The Economist on the welfare state (and immigration)
Does capitalism “need” a welfare state to survive? So maintains The Economist. I find this a questionable contention.
As countries become richer they tend to spend higher shares of national income on public services and benefits. Spending on “social protection”, such as pensions, unemployment insurance and assistance for the hard-up, has risen from an average of about 5% of GDP in rich countries in 1960 to 20% today. Include spending on health and education and those shares roughly double. For some, the sheer scale of these welfare states is reason enough for reform.
But what the welfare state does is perhaps more important than its size. It should seek to allow individuals to make their own choices, whether through support for parents to return to work as in Scandinavia, personal budgets for disabled people to select their own provision as in England, or Singapore-style learning accounts so that the jobless can acquire new skills.
It seems to me that the British newspaper wants to say that a modern, capitalist economy needs a form of safety net, not necessarily a welfare state whose growth in size is indeed for some “reason enough for reform”. The Economist insists on the value of “universalism”, as an alternative to paternalistic aid to the poor. Such universalism shall mean “empowerment”, allowing people to make their own choices, particularly in the face o complex situations such as unemployment or illness.
While we may agree that this was the intention of the founders of welfare states, I find it questionable to value the welfare state for their intentions rather than their consequences. It is one thing to assume that a free, capitalist society needs a specific range of social needs to be answered. Individuals demand a certain degree of certainty for their future and need to be insured against worst case scenarios. But this does not necessarily mean that it is expedient, let alone “just”, to entrust the government with the goal of insuring them all. Provision of such service by government may result in a staggering growth of public intermediation, feeding an administrative bureaucracy rather than providing good insurance, or even “transfers” from the rich to the poor. That bureaucratisation may lead to functionaries being the true beneficiaries of the welfare state has long been pointed out.
The Economist points to two obvious challenges to the welfare state as it is: one is ageing, the other is immigration. This is what they write on immigration:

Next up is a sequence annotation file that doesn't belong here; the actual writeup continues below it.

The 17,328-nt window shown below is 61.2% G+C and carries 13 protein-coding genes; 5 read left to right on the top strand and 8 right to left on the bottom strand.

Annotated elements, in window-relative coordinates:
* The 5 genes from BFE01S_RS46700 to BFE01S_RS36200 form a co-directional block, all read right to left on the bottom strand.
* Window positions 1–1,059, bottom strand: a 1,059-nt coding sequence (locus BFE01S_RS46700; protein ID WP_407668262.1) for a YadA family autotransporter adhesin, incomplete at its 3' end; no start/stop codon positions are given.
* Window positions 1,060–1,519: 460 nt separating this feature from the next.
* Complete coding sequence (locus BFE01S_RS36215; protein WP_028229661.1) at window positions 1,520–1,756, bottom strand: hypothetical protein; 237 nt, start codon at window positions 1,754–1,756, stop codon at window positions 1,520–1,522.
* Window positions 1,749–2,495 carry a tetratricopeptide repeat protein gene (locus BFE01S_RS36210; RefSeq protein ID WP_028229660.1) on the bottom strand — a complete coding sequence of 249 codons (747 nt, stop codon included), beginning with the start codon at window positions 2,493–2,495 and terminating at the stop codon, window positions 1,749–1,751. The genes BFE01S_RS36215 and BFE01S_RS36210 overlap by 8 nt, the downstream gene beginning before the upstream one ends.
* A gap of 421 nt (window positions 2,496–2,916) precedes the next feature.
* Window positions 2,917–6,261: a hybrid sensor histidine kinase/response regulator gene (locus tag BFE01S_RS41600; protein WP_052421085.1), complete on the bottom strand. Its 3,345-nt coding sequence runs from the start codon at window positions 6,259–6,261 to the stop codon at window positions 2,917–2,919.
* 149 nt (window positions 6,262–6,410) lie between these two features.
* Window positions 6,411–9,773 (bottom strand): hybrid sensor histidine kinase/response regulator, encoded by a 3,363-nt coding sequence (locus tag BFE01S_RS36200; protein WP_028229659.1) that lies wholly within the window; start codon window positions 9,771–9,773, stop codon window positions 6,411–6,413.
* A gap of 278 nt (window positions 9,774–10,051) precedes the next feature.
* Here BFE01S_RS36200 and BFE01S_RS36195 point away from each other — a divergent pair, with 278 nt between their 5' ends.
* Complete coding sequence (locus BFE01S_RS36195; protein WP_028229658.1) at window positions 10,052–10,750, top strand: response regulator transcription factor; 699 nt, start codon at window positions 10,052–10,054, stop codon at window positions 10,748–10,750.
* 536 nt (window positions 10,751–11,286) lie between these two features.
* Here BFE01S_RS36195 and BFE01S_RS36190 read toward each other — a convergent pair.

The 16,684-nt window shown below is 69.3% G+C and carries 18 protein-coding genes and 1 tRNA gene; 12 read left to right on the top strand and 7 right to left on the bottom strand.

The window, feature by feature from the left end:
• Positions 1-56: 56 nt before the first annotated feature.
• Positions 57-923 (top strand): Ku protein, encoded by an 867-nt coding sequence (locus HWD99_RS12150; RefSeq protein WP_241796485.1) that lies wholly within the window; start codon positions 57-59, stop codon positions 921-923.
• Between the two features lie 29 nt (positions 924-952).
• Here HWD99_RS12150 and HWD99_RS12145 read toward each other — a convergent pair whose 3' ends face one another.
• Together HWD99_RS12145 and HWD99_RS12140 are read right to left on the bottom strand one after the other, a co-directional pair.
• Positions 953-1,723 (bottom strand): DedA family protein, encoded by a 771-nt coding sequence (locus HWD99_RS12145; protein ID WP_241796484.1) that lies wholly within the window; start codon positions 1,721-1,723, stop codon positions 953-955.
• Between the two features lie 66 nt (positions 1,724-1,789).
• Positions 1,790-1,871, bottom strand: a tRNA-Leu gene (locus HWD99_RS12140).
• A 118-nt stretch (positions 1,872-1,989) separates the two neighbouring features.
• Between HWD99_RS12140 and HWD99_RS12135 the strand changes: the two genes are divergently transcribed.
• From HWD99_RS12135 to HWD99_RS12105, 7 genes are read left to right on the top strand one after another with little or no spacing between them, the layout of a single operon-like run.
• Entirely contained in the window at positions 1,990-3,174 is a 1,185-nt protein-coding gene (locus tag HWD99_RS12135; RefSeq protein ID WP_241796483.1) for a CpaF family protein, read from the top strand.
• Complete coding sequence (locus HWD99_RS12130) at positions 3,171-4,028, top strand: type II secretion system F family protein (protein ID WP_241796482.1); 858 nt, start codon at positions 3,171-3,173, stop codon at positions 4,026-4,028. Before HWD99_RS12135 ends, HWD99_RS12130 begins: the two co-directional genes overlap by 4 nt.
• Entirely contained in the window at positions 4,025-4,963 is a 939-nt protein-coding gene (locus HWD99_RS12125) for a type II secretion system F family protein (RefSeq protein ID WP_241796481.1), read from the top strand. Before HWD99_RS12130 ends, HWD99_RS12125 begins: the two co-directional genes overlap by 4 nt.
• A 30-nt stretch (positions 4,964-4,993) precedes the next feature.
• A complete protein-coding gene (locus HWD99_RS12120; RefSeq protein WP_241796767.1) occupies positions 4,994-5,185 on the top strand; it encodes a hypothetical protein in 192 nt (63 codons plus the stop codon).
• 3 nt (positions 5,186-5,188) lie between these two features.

Across Europe, “welfare chauvinism” is on the rise. This supports a generous welfare state for poorer, native-born people—but not immigrants. Populists argue that, if migrants from poor countries immigrate freely to rich ones, they will bankrupt the welfare state. Others argue that liberal migration policies depend on curbing access to it: build a wall around the welfare state, not the country. Polls suggest that few native-born Europeans want to deprive new arrivals of instant access to health care and schools for their children. But some restrictions on cash benefits, like those already in place in America and Denmark, may be necessary.
As liberals such as Beveridge realised, the best way to secure support for free markets is to give more people a stake in them. The welfare state must be seen as more than providing shoes and soup for the poor, and security in old age. In a democratic society it is also crucial to the case for capitalism.
What the prescription here is not clear to me. “Welfare chauvinism” is most likely based upon a misjudgment: the idea that people endure fantastically difficult and risky travels, like crossing the Mediterranean, leaving their families and jeopardising the little they have, just because they want to be sure that if they catch the flu they can run to an ER room and not be asked to pay the bill. Actually, this misjudgment says something about those who hold it: proud citizens of Western countries that aren’t particularly proud of their societies’ ability to create wealth, but of its taste for redistributing it. It is more likely that people face so many daunting difficulties because they want a bite of the economic opportunities that modern economic growth supplied, than because they want a bite of our social insurance.
If this is a more reasonable assumption, then those who opposed “welfare chauvinism” should embrace a point made over and over by Bryan Caplan, that residency and work rights are practically separable from citizenship and eligibility for welfare rights. The Economist doesn’t go that way, though, and while it accepts that “some restrictions on cash benefits may be necessary”, it seems to me it cares more for reaffirming the need for welfare states as they currently are, than to accept the challenge to create solutions that may allow for greater public legitimacy for free movement of people.
This reminds me of a short conversation I had once with a prominent Italian left-winger. An extremely educated man, he was well-meaningfully appreciative of open borders. How do you reconcile it, I asked, with your battle to reduce flexibility in the labour market? A more inflexible labour market (which is often a feature of more developed welfare states) certainly makes the life of new comers harder. He didn’t answer. Perhaps the mere thought that a freer labour market and (more) open border could go together was for him a thought difficult to reconcile with his own idea of intellectual respectability. I see that same mechanism at work in this Economist’s article too.